Asking for help: why is it so damn hard? The vulnerability scrapes and rubs like sloughing off skin and leaving new baby skin left tender and raw to the touch. I had to ask for help this week. I messed up my schedule and I needed three hours of childcare that I didn’t have. I have to tell you about my wonderful neighborhood. Within an hour of my tentative group post about needing childcare, I had four different offers for play dates. I am so lucky to have that kind of community in all the houses around me. I would gladly do the same for them, of course. It would make me so happy to do that for any of my neighbors in need. It is actually easier to watch my kids when they have friends over. Yet, I had to force myself to say yes. As soon as I did, I became instantly obsessed about how I could repay the kindness. I almost felt sick when it came time to leave. How could I allow my neighbor to help me, to feed my kids, to drive them around? I knew somewhere in the dormant logic side of my brain that she was happy to do this for me, just like she said when she offered. She would care for my babies, love them and make it possible for me to take a class. All these negative emotions, washing over me, paralyzing my hand as I tried to reach for the door handle came from my fear: my fear of being needy, of taking advantage of a friend, of being seen as vulnerable.
When I became a mom for the first time; I wanted to show that I could do it all. Not only did I want to show that I could manage everything without ever asking for help but I wanted to do it joyfully and stylishly: an instagram photo of cool, clean, effortless parenthood.
I had a long labor the first time. I bled more than expected and my daughter needed to go to the NICU for the first few days. My husband pushed me around the hospital hallways in a wheelchair for me to sleep a little in the windowless parent room and to go down the to our daughter’s room to nurse. I would lift my new little girl into my arms, my hands making tunnels under and through the tubes and wires connected to her body. I was shocked. Shocked to be in the hospital and not peacefully recovering at home like we had planned. Shocked by how my body felt so barely together like the universe had shone through me to light the way for my child had also taken apart my bones and muscles leaving me wobbly and drained. When I saw my mother in law, I cried. The walls came down for that moment. I felt so happy to see her and to know that someone was there to support us.
When we went home a few days later, I found it harder to accept the support and help that she offered. Her help in the environment of my own space started to feel to me in my shaky, exhausted, unsure state like criticism. When she asked if I wanted her to do something, I took it to be her telling me, “I notice you aren’t doing that.” That wasn’t her intention at all but in my vulnerability, I was insecure, embarrassed and raw. After the first two days home, wooden and dull with exhaustion, I still got up, showered, got dressed and sat on the couch. I did that everyday through the rest of their visit. I continued through my mom’s visit right after. I treated it all like a regular get together, even trying to get up to cook. I tried to be a good hostess and it was really fucking stupid. I didn’t heal very well.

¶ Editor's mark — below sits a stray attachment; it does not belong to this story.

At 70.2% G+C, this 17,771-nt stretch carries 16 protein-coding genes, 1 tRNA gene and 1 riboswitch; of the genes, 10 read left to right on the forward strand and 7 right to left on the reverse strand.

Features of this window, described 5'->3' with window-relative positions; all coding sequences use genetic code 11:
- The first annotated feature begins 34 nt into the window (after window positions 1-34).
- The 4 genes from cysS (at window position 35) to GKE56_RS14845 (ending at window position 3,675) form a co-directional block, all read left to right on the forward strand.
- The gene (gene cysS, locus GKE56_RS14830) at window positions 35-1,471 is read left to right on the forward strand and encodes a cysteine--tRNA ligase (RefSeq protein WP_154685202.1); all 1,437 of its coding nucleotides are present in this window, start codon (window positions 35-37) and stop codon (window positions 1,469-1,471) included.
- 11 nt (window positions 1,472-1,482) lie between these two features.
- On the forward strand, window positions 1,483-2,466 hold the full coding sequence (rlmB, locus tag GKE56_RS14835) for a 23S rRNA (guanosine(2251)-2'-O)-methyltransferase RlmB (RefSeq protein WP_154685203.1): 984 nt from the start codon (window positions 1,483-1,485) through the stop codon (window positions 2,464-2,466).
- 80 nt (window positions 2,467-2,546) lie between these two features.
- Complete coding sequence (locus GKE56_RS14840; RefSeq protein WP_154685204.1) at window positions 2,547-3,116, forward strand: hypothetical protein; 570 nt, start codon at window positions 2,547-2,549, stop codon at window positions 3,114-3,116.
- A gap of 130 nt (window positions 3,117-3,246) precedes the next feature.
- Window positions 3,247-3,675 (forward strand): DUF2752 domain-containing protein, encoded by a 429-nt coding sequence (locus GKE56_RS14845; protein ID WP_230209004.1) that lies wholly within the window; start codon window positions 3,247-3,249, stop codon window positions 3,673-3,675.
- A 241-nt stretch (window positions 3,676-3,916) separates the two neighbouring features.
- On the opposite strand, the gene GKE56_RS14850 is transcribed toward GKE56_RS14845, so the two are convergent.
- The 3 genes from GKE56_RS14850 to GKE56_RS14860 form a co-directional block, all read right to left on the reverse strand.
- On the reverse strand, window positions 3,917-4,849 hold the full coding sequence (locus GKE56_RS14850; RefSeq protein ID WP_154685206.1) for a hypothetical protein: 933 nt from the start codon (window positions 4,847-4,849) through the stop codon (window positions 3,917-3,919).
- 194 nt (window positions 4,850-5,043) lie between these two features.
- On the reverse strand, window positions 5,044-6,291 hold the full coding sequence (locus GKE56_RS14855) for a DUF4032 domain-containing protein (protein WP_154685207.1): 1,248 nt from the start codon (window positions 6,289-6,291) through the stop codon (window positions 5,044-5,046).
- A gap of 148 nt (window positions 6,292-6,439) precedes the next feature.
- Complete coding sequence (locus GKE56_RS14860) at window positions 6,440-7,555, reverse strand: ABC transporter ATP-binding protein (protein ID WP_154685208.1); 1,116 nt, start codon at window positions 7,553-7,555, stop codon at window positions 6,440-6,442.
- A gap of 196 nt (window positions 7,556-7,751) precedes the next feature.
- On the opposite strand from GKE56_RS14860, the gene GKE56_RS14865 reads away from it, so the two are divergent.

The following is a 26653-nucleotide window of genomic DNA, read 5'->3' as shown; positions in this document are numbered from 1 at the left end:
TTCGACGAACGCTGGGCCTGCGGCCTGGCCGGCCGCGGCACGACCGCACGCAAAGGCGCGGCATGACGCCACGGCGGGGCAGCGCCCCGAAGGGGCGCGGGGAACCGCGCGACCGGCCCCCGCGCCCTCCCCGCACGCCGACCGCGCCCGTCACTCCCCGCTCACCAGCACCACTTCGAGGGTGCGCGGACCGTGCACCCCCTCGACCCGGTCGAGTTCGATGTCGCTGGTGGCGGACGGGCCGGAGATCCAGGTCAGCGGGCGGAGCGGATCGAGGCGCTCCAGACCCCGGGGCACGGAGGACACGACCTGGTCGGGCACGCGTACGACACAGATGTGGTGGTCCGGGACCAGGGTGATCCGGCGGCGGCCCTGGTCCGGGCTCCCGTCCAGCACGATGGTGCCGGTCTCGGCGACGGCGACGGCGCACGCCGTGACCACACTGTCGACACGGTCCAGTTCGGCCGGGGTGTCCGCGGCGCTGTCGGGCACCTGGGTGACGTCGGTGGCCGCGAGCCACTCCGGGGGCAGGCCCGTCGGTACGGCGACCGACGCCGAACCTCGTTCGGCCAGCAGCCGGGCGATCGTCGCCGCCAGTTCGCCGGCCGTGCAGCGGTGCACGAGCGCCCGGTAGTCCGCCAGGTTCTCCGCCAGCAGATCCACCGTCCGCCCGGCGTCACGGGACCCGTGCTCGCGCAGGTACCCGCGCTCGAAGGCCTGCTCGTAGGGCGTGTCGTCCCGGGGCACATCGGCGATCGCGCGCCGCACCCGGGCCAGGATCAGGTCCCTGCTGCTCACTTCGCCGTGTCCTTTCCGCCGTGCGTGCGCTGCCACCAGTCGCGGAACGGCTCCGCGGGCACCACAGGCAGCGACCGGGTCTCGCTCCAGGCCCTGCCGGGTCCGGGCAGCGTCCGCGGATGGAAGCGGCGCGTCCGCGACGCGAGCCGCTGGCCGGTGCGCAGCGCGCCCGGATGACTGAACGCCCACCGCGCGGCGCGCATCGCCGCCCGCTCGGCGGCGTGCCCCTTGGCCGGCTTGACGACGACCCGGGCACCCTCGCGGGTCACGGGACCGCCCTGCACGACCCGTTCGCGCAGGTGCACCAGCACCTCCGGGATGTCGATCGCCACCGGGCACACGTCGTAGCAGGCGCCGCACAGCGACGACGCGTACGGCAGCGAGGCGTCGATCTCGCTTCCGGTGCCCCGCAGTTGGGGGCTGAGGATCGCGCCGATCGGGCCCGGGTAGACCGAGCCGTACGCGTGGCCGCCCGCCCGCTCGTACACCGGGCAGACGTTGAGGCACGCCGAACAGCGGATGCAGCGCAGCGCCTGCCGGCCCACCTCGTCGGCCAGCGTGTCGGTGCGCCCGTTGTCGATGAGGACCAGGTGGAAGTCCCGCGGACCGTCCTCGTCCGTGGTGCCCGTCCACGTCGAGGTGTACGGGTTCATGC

After everyone left, trying to prove that I could handle everything, I tried to move furniture. I suffered from crippling postpartum anxiety. Looking back, I feel such a sad tenderness for myself. The girl I was, trying to prove to everyone around me that I was competent. All the while, my heart cried out for love, for support for nurturing. I wanted someone to wrap around me and say, “you are going to be ok.” I wanted them to clean my house, feed me warm and nutritious food and make me lie down. Yet, I wouldn’t allow anyone to actually do that.
When I had my second child, my dear friend came over and cleaned my toilet. She scrubbed my bathroom clean. She brought me tea and sat with me for the perfect amount of time. I made myself accept it through gritted teeth. I accepted it because after my first experience, I made a commitment to myself to start accepting all the help offered. It is a gift of time and service that I won’t ever forget. She came and offered me true support and love. I was able to accept and I felt so nurtured as she left.
I let my mother in law take care of my toddler. I stayed in bed with the baby. We slept together all day and I got up only to pee and to look out my bedroom window at a tree in the yard. Those are the moments most present in my memory: baby in my arms, the tree reaching out and up and down all at once. I would talk to my baby and describe what I was seeing. I would sleep and eat ice cream bars and do all I could to rest. My second recovery was so much better. For many reasons, different, shorter birth without complications, different baby but also because I accepted support.
Here I am now. My kids are 4 and 7. I have this urge, this rumbling inside of me to seek more work, more knowledge, more fulfillment for myself. I have this community around me like the net under a circus performer. If I fall, they are willing to be there. This is a gift that cannot be appreciated enough. Maybe instead of standing high above on my tight rope, trying to keep everything perfectly balanced and together, trying to demonstrate how I am not needy, how I can do it all. Maybe, just maybe, I could jump down and feel the relief and the buoyancy of the net. It will require trust. It will require a leap of faith and a commitment to the belief: that I am worthy enough to be caught.